“Visitors taking part in the tour will discover the Montessori advantage and learn how Montessori education focuses on children actively participating in their learning,” said Todd Covert, Head of School at The Montessori School of the Berkshires. “Parents will see how our environment is designed to meet each student’s unique needs, interests, abilities, and development, with children progressing at their own pace.”
Interested parents can register for the tours online at www.BerkshireMontessori.org or by calling (413) 637-3662. The Montessori School of the Berkshires is open to students from 15 months through eighth grade. There are immediate openings in the toddler program and early childhood programs, with limited openings for elementary and adolescent programs.
For more information about the School’s programs visit www.BerkshireMontessori.org.
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Art School of Columbia County spring classes
Harlemville, N.Y. — The Art School of Columbia County has announced its Spring offerings, all to be held at the Old Schoolhouse, 1198 Route 21c in Harlemville.
Tim Ebneth offers Mixed Media: Collage as Journal for three Monday evenings from 6-9 p.m. starting March 16. With an emphasis on being fun, accessible and in the moment, students will learn to combine collage and painting to create collages as a daily journal.
HM Saffer’s Oil Painting classes return on Tuesday mornings from 9 a.m. – 12 p.m.: Session I March 17, 24, and 31 and Session II April 7, 14, and 21. Students will learn color, design, and rich textures with this versatile medium. HM Saffer also offers Sumi-e (Brush Painting) in the Chinese and Japanese classical tradition, on six Thursday mornings from 9 a.m. – 12 p.m., starting March 19.
Jeffrey Neuman’s Yes, You can Draw returns for six Wednesday evenings from 6-9 p.m. starting March 18. Students will learn the fundamentals of drawing using hands-on exercises and art historical context.
Beth Thielen offers Paste Paper and Small Books as a Weekend Workshop on March 28-29 from 10 a.m. – 4 p.m. each day. Students will learn how to create colorful decorative papers and make small books. Thielen also offers Monoprinting as a weekend workshop May 2-3 (with an optional third day May 4) from 10 a.m. – 4 p.m. each day. This unique process combines painting, collage and drawing in a direct and spontaneous process.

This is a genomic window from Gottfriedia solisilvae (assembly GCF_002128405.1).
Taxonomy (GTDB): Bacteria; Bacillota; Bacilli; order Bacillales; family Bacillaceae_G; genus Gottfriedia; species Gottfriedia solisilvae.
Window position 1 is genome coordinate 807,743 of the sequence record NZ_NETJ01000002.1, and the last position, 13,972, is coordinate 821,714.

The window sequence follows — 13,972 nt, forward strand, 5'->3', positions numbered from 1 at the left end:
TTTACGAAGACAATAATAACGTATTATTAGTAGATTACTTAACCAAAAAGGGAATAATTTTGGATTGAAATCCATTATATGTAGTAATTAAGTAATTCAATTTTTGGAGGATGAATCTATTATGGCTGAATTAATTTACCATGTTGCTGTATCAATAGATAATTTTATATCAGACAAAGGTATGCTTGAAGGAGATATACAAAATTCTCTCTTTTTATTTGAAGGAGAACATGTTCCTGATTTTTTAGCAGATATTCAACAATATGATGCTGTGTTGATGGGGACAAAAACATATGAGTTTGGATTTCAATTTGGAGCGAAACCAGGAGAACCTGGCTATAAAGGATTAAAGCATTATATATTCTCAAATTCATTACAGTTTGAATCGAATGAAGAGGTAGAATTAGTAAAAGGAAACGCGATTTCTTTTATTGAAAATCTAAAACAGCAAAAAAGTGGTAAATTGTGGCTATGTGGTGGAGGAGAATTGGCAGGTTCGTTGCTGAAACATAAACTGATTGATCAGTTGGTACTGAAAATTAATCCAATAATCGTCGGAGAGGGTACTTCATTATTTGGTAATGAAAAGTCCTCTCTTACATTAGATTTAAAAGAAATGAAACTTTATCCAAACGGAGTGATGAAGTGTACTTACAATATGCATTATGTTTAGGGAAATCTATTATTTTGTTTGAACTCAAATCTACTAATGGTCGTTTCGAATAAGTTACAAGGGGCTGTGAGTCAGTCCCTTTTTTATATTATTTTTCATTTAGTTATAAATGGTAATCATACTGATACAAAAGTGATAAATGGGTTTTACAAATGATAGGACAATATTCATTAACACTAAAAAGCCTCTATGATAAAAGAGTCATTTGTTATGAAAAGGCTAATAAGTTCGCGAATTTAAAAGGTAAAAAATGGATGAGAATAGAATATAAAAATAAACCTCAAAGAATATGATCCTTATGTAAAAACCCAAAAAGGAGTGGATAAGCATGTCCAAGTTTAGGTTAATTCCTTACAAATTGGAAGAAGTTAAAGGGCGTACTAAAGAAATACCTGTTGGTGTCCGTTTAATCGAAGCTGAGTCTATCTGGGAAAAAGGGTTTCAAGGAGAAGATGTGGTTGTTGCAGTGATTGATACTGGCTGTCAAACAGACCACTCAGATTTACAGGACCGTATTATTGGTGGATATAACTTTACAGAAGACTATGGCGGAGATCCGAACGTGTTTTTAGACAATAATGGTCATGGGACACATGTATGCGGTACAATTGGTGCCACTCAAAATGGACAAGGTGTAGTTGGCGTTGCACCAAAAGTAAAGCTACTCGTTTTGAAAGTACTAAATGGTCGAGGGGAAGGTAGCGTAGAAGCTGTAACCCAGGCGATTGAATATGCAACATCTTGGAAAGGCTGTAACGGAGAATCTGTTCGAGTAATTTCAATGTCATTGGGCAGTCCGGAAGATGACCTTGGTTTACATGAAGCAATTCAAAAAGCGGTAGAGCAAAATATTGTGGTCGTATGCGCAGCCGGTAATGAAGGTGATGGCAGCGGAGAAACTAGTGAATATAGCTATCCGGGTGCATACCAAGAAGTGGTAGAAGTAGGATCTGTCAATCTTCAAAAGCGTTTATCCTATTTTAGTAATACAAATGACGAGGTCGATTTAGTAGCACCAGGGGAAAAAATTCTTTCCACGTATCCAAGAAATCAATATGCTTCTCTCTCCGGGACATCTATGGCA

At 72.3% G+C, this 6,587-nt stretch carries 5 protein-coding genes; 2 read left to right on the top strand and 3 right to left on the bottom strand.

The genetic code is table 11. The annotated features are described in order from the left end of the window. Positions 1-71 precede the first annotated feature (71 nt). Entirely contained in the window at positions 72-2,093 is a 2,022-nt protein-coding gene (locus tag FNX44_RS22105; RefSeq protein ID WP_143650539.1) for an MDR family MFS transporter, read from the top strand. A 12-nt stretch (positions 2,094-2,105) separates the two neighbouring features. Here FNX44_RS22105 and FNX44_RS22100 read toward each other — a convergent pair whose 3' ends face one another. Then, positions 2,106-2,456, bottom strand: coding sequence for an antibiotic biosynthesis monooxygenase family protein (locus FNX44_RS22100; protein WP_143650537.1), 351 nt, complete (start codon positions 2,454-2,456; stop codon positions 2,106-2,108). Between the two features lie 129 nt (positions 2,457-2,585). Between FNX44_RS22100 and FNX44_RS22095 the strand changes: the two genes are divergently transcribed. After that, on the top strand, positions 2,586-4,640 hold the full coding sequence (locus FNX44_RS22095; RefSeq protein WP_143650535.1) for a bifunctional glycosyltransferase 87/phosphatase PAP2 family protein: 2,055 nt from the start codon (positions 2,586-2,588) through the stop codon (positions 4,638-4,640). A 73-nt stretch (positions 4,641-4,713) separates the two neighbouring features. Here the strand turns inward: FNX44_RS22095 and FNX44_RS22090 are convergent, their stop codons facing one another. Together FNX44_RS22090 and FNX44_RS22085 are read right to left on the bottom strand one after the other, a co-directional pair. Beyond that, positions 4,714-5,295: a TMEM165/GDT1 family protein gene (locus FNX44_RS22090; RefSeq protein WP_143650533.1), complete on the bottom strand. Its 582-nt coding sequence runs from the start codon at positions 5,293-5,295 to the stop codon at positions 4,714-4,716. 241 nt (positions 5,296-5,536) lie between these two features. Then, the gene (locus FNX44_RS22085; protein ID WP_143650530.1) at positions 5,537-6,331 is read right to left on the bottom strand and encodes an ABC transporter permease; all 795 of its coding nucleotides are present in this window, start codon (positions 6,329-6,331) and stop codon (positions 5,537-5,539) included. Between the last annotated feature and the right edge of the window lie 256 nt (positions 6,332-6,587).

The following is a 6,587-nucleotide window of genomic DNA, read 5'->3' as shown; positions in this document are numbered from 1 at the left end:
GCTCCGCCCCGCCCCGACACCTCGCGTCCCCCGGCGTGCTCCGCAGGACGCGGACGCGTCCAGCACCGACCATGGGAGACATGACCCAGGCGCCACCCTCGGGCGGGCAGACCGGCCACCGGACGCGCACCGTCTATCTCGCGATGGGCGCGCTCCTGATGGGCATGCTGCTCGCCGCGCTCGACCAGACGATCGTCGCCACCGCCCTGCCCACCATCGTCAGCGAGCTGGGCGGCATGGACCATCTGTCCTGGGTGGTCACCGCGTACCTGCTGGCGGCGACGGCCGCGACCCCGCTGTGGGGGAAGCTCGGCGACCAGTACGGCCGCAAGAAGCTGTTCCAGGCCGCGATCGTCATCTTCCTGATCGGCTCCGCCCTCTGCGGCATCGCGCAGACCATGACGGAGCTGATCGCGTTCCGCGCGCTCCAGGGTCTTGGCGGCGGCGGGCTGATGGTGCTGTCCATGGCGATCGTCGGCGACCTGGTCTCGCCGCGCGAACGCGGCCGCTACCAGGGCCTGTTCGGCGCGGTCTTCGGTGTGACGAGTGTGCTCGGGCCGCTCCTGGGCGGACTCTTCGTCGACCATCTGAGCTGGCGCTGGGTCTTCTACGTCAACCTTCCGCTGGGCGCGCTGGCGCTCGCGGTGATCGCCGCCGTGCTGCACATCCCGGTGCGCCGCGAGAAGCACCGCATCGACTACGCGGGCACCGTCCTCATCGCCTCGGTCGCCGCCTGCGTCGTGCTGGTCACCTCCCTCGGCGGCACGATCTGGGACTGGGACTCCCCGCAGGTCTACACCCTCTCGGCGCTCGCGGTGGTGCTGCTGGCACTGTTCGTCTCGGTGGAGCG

Jerry Freedner teaches In Focus: Introduction to Digital Photography April 9 from 6-9 p.m. Students who wish to pursue additional study may take his class Further Exposure: Photography II as a weekend workshop April 18-19, 10-4 each day.
Several courses focus on the beauty of the spring landscape. E S DeSanna’s Land & Sky: Watercolor & Pastel on Saturday, April 12 from 10 a.m. — 4 p.m. teaches students how to layer to explore subtle color and textural effects. Robin Guthridge’s In the Round from 10 a.m. – 3 p.m. on April 24 shows students how to create light and shadow in still life arrangements, inspired by eggs, nests, and spring berries. Draga Šušanj’s sculpture class, Spring Impressions, on Saturday, April 25 from 10 a.m. – 4 p.m., teaches students how to translate environment into sculptural form using willow branches and transparent Unryu (mulberry) paper.
Also inspired by spring gardens, Mick Hales offers Garden Photography on two Sunday afternoons (April 26 and May 17) from 2-5 p.m. Students will learn garden photography and how to create their own inspirational calendar. Sara Pruiksma will take students out into the school’s garden to study plant forms, and then work in mixed media in How to Speak Botanically two Thursday evenings, April 30 and May 7 from 6-9 p.m.
Finally, students wishing short but intensive courses will enjoy Maj Kalfus’s Exploring Color, Saturday May 9 from 9 a.m. – 12 p.m. And Gary Finelli encourages his students to bring in their favorite collectibles to learn abstract drawing in Pop Art Design, May 9 from 1-4 p.m.
The Old School House is at the intersection of Harlemville Road and Route 21C. Next to the Hawthorne Valley Farm Store, the building is centrally located within Columbia County, a ten minute drive from Chatham, and one mile from the Taconic Parkway, at the Harlemville/Philmont/217/21c Exit.